CPC #11: Crown Cinquain

Cinquain Poetry Challenge #11

The Crown Cinquain

Like the Cinq-Cinquain that we studied last week, the Crown Cinquain, or Cinquain Chain, is also made up of a series of exactly five Crapsey Cinquains. So what’s the difference? I’m glad you asked. The distinguishing feature of the Crown Cinquain appears in the two-syllable lines at the beginning and end of each stanza, as they are used to link one stanza to another. This process is called a forming link, a chain, or a corona (hence crown).

To be more specific, the last line of each cinquain is repeated as the first line of the next cinquain.

There is one other slight difference. In the Cinq-Cinquain, the stanza breaks are optional; but in the Crown Cinquain, they are required.

So here in summary, is the Crown Cinquain:

  • a series of 5 [entire] Crapsey Cinquains, 25 lines total
  • syllabic count: 2-8-6-4-2 in each stanza
  • written with breaks between stanzas
  • rhyme is optional
  • looks good centered on the page
  • last line of the previous cinquain repeated as first line of the next cinquain
  • Note: The final line of the last cinquain does not have to equal the first line of the first cinquain, but it is an option.

Sample:

This sample is not mine, but came from Lawrence Eberhart, a.k.a. Lawrencealot on AllPoetry.com. I like his play on words

You Can Call Me, Darling

Once we’ve
come to know each
other and shared a meal
or drink, a wink, or even more
a kiss,

a kiss
even on the cheek,
or put each other down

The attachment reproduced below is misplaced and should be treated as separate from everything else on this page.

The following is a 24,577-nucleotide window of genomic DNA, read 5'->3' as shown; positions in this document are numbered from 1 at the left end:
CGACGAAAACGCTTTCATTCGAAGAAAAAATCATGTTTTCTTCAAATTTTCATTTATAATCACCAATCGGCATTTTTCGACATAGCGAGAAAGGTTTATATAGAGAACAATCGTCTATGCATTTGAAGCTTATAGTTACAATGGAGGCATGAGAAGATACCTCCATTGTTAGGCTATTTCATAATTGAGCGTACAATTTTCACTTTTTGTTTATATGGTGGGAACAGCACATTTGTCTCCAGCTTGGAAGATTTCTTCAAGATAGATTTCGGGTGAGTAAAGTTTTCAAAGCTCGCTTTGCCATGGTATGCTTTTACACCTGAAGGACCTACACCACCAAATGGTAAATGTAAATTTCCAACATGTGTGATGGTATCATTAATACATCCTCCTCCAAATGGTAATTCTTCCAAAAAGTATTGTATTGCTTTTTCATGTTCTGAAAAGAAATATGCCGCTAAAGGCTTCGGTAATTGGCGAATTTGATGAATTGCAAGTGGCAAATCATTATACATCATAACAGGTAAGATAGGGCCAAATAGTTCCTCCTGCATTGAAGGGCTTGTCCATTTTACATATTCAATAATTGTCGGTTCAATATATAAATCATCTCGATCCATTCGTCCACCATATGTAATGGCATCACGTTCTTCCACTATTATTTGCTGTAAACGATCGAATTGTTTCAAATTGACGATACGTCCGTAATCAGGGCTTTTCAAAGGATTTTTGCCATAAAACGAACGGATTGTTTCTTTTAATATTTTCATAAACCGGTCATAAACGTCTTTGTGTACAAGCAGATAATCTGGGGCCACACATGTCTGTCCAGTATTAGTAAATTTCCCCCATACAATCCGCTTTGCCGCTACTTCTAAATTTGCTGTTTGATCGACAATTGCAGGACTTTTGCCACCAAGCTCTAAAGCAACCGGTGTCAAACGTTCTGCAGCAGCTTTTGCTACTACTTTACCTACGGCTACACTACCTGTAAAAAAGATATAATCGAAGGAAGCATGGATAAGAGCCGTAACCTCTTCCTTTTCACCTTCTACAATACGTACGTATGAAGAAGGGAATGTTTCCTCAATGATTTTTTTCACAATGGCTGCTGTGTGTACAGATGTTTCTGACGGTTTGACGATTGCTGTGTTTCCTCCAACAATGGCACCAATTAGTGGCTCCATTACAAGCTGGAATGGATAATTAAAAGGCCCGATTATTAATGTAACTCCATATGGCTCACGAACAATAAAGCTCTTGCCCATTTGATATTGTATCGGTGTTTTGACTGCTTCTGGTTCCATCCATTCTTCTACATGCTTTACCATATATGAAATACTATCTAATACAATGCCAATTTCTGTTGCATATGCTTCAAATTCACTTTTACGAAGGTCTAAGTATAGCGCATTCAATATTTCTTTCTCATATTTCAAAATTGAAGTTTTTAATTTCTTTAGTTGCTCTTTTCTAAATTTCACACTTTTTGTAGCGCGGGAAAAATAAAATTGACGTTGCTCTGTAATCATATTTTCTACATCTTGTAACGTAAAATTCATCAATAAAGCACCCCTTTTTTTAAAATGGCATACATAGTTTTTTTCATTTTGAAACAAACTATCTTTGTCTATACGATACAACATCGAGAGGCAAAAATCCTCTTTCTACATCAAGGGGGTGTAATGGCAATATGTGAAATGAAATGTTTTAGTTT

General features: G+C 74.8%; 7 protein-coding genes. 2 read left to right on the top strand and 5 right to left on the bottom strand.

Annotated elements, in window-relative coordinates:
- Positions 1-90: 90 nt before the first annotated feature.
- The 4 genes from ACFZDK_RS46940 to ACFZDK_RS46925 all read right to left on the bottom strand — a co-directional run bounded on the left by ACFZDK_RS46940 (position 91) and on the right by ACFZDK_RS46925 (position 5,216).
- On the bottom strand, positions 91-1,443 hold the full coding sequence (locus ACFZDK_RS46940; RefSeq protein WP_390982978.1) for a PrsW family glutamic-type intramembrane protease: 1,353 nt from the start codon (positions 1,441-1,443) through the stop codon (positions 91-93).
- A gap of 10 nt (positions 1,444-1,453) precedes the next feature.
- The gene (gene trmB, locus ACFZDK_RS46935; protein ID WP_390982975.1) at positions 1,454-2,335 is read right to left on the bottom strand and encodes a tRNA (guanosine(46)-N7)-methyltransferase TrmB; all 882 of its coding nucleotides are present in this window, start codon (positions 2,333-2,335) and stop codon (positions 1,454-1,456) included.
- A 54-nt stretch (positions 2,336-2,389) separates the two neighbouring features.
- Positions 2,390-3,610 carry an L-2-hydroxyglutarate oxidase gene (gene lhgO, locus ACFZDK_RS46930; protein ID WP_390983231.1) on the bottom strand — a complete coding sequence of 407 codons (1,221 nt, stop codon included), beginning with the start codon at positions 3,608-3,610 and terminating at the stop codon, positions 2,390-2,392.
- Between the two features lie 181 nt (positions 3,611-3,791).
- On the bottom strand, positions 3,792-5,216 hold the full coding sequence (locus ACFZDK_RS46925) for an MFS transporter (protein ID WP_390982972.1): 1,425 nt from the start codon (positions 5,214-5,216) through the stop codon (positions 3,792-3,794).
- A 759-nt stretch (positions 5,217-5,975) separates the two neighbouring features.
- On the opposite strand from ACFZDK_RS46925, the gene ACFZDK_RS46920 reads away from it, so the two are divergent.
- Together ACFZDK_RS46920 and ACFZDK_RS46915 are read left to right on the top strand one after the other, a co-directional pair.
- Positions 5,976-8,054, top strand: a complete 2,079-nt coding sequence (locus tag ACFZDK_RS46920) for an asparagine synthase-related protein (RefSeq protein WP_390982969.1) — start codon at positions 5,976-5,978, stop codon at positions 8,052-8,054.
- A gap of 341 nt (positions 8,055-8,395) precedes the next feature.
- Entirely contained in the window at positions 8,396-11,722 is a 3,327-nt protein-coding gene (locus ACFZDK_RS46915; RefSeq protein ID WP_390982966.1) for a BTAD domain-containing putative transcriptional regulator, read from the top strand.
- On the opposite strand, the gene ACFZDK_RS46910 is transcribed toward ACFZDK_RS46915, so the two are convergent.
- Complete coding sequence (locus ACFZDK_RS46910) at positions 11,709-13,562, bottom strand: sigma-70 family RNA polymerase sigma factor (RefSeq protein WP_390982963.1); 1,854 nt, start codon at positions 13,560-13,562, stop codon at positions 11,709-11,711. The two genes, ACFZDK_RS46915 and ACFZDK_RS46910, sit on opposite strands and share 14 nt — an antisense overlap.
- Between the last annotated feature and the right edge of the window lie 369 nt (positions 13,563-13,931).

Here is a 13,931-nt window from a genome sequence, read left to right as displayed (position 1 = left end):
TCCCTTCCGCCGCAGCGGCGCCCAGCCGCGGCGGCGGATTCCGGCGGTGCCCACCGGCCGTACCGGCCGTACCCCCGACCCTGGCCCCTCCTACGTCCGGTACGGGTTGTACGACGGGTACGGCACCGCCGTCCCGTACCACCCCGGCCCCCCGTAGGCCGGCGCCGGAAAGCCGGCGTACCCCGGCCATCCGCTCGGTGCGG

in fun with social repartee
well then …

well then
you might call me
darling and I’d not flinch.
It’s a sweet affectation, beats
Hey you!

Hey you
works, and implies
perhaps you know me not
yet by name, and darling implies
much more.

Much more—
yet everyone
is your darling, even those I know
are rude and lacking very much
to like.

To like
me and call me
darling has its merits.
Do you want to call me, darling?
Call me.

© Lawrencealot – February 20, 2014

Write Your Own

Now it’s time for you to write your own Cinq-Cinquain.

    1. Write your poem.
    2. Publish to your blog.
    3. Come back here and click the link to add your post to the linkup.
    4. Encourage your friends to join the party!
    5. Read other people’s posts and leave a comment.

    You are invited to the Inlinkz link party!

    Click here to enter

     

7 Replies to “CPC #11: Crown Cinquain”

  1. Abigail. I have attempted to load the link to my published blog with a crown cinquain prompted by your blog above. It does not appear to work for me. I, therefore, am attaching the link below:
    rolandsragbag.wordpress.com /2019/04/15/tell-me-a-crown-cinquain

    Liked by 1 person

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